Building a Better Human With Science Revisited

My last post discussed public opposition to “Building a Better Human With Science.” People are generally skeptical of both futuristic technologies as well the scientists developing them. It also turns out that future technologies are disproportionately opposed by religious persons, and most accepted by the least religious. This confirms my experience teaching transhumanism in college classes over the decades—a religious worldview is a good predictor of opposition to new technologies.

So the majority of the public rejects the idea that we should use scientific knowledge to improve human beings and the human condition! This is truly an astonishing claim. In reply I would say that, while there may be other ways to enhance human intellectual and moral virtue than using science to modify genes and environment, I’m not sure what those are. So if you are really serious about making things better, you should use science and technology—the best means of improving the human condition we have ever discovered.

My post elicited some thoughtful responses. (For the full responses see comments section of my previous post.) Chris argued that “This essay leaves me deeply depressed, because it hits the nail on the head so perfectly. Homo Sapiens are simply incapable of coping with the challenges of modern civilization. The extinction of civilization is therefore inevitable.” This is a depressing thought that I and others have entertained.

Chris also argues that “… the correlation between religious belief and rejection of science is due to an underlying psychology that generates both beliefs.” His point is that religious indoctrination, like indoctrinated racism or sexism, is hard to overcome with rational argumentation. In other words, visceral emotions are not easily expunged from one’s psyche. Dave replied to Chris, arguing that while racism and sexism and other forms of ignorance still exist, there is reason to believe in human moral progress. He offers the recent acceptance of homosexuality in American as an example.

I would add that it takes training in critical thinking for the cerebral cortex to learn to govern the emotional responses that derive from the deep recesses of our reptilian brains. And I also believe we need technologically supplied intelligence augmentation and artificial intelligence if we are to survive and flourish.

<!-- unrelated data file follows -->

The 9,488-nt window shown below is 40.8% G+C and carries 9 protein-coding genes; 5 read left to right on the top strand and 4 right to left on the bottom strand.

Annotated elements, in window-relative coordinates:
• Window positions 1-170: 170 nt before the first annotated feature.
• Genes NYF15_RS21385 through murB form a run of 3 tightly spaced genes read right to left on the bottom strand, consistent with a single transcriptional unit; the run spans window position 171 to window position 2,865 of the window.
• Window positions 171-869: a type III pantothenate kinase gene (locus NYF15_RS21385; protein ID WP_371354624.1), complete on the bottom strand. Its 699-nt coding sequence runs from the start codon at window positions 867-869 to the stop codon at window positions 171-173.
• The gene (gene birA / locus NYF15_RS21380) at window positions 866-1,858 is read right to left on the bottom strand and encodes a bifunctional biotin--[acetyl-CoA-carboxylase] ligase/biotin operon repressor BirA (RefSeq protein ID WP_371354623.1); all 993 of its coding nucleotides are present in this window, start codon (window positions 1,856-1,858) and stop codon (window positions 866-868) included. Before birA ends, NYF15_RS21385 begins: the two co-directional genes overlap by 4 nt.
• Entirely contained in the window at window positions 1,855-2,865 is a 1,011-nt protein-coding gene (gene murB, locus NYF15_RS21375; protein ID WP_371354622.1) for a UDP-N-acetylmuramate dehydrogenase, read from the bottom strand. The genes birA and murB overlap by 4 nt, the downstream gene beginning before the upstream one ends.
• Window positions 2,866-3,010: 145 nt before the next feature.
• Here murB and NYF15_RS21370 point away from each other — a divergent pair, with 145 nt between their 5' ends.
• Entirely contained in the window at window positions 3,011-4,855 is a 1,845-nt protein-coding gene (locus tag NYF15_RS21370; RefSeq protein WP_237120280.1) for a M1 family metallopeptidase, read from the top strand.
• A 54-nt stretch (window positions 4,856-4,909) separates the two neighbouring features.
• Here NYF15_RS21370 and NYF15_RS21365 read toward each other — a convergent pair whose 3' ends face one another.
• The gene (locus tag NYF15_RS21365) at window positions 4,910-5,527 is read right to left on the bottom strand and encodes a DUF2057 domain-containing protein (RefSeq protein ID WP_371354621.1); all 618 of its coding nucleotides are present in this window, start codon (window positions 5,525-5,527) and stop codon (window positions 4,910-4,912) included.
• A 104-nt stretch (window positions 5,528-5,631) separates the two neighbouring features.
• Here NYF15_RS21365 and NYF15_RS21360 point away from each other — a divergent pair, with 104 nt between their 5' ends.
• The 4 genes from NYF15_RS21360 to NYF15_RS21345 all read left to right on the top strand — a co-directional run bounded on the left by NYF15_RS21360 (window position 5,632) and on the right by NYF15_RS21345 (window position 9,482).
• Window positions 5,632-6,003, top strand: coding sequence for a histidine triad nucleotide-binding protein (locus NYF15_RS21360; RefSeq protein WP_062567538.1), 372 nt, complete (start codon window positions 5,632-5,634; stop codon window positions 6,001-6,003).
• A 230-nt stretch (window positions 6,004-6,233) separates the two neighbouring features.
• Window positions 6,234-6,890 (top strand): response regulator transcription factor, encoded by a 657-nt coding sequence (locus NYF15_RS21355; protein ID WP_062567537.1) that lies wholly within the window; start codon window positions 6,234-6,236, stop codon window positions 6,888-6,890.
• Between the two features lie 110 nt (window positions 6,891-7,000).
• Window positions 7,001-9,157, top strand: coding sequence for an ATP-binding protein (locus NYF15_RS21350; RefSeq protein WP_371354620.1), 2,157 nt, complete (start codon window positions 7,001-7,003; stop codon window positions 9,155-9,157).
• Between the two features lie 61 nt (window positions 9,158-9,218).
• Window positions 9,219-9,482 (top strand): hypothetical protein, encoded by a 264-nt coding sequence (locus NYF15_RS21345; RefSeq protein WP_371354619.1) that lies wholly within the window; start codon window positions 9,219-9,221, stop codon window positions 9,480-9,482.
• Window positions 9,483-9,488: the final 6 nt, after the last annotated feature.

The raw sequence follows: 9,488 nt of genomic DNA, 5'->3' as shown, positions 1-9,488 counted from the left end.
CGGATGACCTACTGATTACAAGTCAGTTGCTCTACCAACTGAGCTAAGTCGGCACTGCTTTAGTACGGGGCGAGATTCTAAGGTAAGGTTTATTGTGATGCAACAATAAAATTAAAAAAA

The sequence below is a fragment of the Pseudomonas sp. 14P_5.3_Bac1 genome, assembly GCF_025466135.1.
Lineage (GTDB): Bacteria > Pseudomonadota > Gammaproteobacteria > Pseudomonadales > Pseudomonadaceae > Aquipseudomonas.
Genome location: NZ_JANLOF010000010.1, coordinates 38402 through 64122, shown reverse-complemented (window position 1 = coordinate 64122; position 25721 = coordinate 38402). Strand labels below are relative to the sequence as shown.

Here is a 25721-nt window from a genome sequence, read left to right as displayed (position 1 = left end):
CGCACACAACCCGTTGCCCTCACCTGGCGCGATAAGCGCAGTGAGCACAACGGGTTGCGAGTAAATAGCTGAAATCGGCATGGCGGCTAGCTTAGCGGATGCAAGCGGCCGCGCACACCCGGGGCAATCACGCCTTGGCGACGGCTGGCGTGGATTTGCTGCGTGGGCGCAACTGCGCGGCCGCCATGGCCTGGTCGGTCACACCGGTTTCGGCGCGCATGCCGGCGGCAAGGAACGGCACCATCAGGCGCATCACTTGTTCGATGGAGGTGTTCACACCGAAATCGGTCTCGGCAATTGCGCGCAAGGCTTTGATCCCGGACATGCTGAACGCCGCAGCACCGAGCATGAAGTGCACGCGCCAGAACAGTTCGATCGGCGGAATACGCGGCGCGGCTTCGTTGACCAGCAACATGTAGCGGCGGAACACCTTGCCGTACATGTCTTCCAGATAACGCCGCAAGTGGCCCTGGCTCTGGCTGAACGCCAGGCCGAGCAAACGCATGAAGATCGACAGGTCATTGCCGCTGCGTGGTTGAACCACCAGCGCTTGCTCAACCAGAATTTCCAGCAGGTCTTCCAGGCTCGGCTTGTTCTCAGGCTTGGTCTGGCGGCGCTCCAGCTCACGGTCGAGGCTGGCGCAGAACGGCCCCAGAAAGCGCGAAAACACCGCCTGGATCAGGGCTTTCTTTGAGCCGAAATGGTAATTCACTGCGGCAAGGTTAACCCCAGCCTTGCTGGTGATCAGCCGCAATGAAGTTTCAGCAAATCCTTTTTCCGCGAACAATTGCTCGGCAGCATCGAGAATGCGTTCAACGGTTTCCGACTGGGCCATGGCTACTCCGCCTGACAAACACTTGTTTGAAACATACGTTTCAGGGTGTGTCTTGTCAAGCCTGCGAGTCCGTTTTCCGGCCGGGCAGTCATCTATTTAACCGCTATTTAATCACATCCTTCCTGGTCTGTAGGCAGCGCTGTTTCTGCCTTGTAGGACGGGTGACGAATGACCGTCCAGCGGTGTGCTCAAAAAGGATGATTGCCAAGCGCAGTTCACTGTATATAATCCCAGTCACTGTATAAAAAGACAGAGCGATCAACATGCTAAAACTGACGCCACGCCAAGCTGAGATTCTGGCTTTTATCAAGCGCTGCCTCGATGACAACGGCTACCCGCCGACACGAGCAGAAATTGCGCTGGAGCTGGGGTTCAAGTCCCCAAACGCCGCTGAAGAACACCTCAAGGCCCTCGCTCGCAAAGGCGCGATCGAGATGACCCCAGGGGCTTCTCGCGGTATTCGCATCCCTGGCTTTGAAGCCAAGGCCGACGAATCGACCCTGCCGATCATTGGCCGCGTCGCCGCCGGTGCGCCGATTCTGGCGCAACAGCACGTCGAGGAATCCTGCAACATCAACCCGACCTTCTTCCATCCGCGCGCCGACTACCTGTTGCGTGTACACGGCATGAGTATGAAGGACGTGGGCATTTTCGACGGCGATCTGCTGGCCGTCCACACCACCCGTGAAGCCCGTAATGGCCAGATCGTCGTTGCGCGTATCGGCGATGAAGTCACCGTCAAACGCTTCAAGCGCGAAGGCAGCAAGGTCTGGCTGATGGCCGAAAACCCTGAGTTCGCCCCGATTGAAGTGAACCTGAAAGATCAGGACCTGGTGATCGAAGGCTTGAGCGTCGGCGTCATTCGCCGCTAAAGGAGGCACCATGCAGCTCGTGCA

Jim commented by saying that “I’m depressed, too, but not for the same reason as Chris.” Jim’s concern is “that corporations would rush to offer each of the technologies before they had adequately tested or even understood them.” He notes that it is the corporate profit motive and not the scientific search for truth that scares him. Jim admits that “many marvelous … new technologies … have proven beneficial … [but] there are also many examples of detrimental and dangerous products that were pushed on an unsuspecting public … So people are right to be a little skeptical and mistrustful—not of the scientists, but of the profit motive of the corporation pushing the product.” I believe Jim’s concerns are legitimate, and I hope that futuristic technologies are well-tested before being used.

Goethe expressed different concerns. He worries that “we are living in an experiment; not one created by nature, but one imposed upon ourselves by ambition. That experiment is unstable, its foundations are centred in our cultural and material perspectives.” His emphasis is on the destruction of the ecosystem, without which life on earth would be impossible for biological beings like ourselves. I completely agree, and no doubt the possibility of any good future depends in large part on our continuing to thrive now, something we cannot do without a clean environment, preservation of biodiversity, control of climate change, etc. Goethe concludes that “For my own view human intellect and moral virtue are enhanced well by meditation and taking time to connect subtly with our world and its inhabitants rather than conquer and profit from it and them.”